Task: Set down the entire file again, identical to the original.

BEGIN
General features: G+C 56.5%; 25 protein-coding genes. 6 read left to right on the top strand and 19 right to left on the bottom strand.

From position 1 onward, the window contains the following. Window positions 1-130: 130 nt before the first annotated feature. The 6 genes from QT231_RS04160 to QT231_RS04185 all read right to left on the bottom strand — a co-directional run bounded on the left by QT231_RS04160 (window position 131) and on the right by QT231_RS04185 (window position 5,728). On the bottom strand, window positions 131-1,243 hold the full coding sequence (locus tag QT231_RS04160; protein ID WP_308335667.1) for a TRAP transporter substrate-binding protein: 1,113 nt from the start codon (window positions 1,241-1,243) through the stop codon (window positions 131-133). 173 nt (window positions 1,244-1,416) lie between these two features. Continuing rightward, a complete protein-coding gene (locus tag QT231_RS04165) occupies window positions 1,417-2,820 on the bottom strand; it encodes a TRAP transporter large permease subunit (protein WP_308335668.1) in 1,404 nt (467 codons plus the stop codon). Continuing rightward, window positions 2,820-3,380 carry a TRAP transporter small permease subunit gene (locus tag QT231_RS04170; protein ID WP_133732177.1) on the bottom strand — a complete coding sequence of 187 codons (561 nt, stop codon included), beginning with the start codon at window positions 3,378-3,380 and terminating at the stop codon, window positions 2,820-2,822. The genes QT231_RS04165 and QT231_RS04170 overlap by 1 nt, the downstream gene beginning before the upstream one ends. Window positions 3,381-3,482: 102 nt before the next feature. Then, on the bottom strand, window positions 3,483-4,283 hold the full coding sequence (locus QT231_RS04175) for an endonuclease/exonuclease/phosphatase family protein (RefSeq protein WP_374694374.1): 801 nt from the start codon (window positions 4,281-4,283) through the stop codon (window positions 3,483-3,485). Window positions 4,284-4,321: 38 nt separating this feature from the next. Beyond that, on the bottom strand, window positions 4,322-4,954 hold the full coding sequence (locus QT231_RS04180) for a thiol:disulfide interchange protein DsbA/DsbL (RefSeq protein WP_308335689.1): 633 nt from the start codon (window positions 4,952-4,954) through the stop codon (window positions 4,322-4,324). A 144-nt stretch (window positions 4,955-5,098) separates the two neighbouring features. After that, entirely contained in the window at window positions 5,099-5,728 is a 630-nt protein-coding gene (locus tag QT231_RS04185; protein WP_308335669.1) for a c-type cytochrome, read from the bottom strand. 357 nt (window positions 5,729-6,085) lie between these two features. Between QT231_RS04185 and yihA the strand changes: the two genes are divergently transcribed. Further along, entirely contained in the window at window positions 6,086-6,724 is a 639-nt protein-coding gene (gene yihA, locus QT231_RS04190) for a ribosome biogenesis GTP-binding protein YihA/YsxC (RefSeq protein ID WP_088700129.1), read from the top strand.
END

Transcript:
General features: G+C 56.5%; 25 protein-coding genes. 6 read left to right on the top strand and 19 right to left on the bottom strand.

From position 1 onward, the window contains the following. Window positions 1-130: 130 nt before the first annotated feature. The 6 genes from QT231_RS04160 to QT231_RS04185 all read right to left on the bottom strand — a co-directional run bounded on the left by QT231_RS04160 (window position 131) and on the right by QT231_RS04185 (window position 5,728). On the bottom strand, window positions 131-1,243 hold the full coding sequence (locus tag QT231_RS04160; protein ID WP_308335667.1) for a TRAP transporter substrate-binding protein: 1,113 nt from the start codon (window positions 1,241-1,243) through the stop codon (window positions 131-133). 173 nt (window positions 1,244-1,416) lie between these two features. Continuing rightward, a complete protein-coding gene (locus tag QT231_RS04165) occupies window positions 1,417-2,820 on the bottom strand; it encodes a TRAP transporter large permease subunit (protein WP_308335668.1) in 1,404 nt (467 codons plus the stop codon). Continuing rightward, window positions 2,820-3,380 carry a TRAP transporter small permease subunit gene (locus tag QT231_RS04170; protein ID WP_133732177.1) on the bottom strand — a complete coding sequence of 187 codons (561 nt, stop codon included), beginning with the start codon at window positions 3,378-3,380 and terminating at the stop codon, window positions 2,820-2,822. The genes QT231_RS04165 and QT231_RS04170 overlap by 1 nt, the downstream gene beginning before the upstream one ends. Window positions 3,381-3,482: 102 nt before the next feature. Then, on the bottom strand, window positions 3,483-4,283 hold the full coding sequence (locus QT231_RS04175) for an endonuclease/exonuclease/phosphatase family protein (RefSeq protein WP_374694374.1): 801 nt from the start codon (window positions 4,281-4,283) through the stop codon (window positions 3,483-3,485). Window positions 4,284-4,321: 38 nt separating this feature from the next. Beyond that, on the bottom strand, window positions 4,322-4,954 hold the full coding sequence (locus QT231_RS04180) for a thiol:disulfide interchange protein DsbA/DsbL (RefSeq protein WP_308335689.1): 633 nt from the start codon (window positions 4,952-4,954) through the stop codon (window positions 4,322-4,324). A 144-nt stretch (window positions 4,955-5,098) separates the two neighbouring features. After that, entirely contained in the window at window positions 5,099-5,728 is a 630-nt protein-coding gene (locus tag QT231_RS04185; protein WP_308335669.1) for a c-type cytochrome, read from the bottom strand. 357 nt (window positions 5,729-6,085) lie between these two features. Between QT231_RS04185 and yihA the strand changes: the two genes are divergently transcribed. Further along, entirely contained in the window at window positions 6,086-6,724 is a 639-nt protein-coding gene (gene yihA, locus QT231_RS04190) for a ribosome biogenesis GTP-binding protein YihA/YsxC (RefSeq protein ID WP_088700129.1), read from the top strand.